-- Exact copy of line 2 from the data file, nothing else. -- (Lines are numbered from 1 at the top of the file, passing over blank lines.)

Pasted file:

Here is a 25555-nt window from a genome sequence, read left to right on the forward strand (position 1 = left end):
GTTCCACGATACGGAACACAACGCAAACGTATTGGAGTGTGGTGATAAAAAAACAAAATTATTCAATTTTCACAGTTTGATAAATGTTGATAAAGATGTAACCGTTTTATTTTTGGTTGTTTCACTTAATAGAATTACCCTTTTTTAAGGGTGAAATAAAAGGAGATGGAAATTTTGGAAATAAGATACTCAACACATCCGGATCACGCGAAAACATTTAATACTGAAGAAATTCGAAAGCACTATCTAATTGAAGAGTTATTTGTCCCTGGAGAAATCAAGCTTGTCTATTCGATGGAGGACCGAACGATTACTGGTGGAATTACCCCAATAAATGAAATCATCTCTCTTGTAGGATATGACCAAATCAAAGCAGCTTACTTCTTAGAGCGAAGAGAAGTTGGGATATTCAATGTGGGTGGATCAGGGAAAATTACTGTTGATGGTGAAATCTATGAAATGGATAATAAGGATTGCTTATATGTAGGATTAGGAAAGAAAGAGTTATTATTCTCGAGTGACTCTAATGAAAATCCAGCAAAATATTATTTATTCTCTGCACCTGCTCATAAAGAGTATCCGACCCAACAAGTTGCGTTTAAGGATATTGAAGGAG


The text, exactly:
GTTCCACGATACGGAACACAACGCAAACGTATTGGAGTGTGGTGATAAAAAAACAAAATTATTCAATTTTCACAGTTTGATAAATGTTGATAAAGATGTAACCGTTTTATTTTTGGTTGTTTCACTTAATAGAATTACCCTTTTTTAAGGGTGAAATAAAAGGAGATGGAAATTTTGGAAATAAGATACTCAACACATCCGGATCACGCGAAAACATTTAATACTGAAGAAATTCGAAAGCACTATCTAATTGAAGAGTTATTTGTCCCTGGAGAAATCAAGCTTGTCTATTCGATGGAGGACCGAACGATTACTGGTGGAATTACCCCAATAAATGAAATCATCTCTCTTGTAGGATATGACCAAATCAAAGCAGCTTACTTCTTAGAGCGAAGAGAAGTTGGGATATTCAATGTGGGTGGATCAGGGAAAATTACTGTTGATGGTGAAATCTATGAAATGGATAATAAGGATTGCTTATATGTAGGATTAGGAAAGAAAGAGTTATTATTCTCGAGTGACTCTAATGAAAATCCAGCAAAATATTATTTATTCTCTGCACCTGCTCATAAAGAGTATCCGACCCAACAAGTTGCGTTTAAGGATATTGAAGGAG